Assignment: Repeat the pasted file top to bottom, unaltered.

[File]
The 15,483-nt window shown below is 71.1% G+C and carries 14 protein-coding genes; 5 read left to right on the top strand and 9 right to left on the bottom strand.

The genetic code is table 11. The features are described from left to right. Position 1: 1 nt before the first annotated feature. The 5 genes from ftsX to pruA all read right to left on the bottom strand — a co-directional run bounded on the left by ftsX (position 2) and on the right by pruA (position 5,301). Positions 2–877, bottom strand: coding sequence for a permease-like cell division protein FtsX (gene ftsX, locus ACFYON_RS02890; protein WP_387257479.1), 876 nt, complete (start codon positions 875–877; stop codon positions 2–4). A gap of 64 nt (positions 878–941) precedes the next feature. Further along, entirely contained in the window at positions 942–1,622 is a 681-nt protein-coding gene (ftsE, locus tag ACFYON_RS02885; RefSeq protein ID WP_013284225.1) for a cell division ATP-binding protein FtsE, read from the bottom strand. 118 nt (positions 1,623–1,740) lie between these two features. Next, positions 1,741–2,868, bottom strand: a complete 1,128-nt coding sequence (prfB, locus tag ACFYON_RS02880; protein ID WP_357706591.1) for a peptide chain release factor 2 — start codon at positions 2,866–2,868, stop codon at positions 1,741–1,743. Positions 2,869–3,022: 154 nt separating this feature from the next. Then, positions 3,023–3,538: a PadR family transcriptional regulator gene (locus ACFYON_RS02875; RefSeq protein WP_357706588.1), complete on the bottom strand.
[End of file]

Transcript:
The 15,483-nt window shown below is 71.1% G+C and carries 14 protein-coding genes; 5 read left to right on the top strand and 9 right to left on the bottom strand.

The genetic code is table 11. The features are described from left to right. Position 1: 1 nt before the first annotated feature. The 5 genes from ftsX to pruA all read right to left on the bottom strand — a co-directional run bounded on the left by ftsX (position 2) and on the right by pruA (position 5,301). Positions 2–877, bottom strand: coding sequence for a permease-like cell division protein FtsX (gene ftsX, locus ACFYON_RS02890; protein WP_387257479.1), 876 nt, complete (start codon positions 875–877; stop codon positions 2–4). A gap of 64 nt (positions 878–941) precedes the next feature. Further along, entirely contained in the window at positions 942–1,622 is a 681-nt protein-coding gene (ftsE, locus tag ACFYON_RS02885; RefSeq protein ID WP_013284225.1) for a cell division ATP-binding protein FtsE, read from the bottom strand. 118 nt (positions 1,623–1,740) lie between these two features. Next, positions 1,741–2,868, bottom strand: a complete 1,128-nt coding sequence (prfB, locus tag ACFYON_RS02880; protein ID WP_357706591.1) for a peptide chain release factor 2 — start codon at positions 2,866–2,868, stop codon at positions 1,741–1,743. Positions 2,869–3,022: 154 nt separating this feature from the next. Then, positions 3,023–3,538: a PadR family transcriptional regulator gene (locus ACFYON_RS02875; RefSeq protein WP_357706588.1), complete on the bottom strand.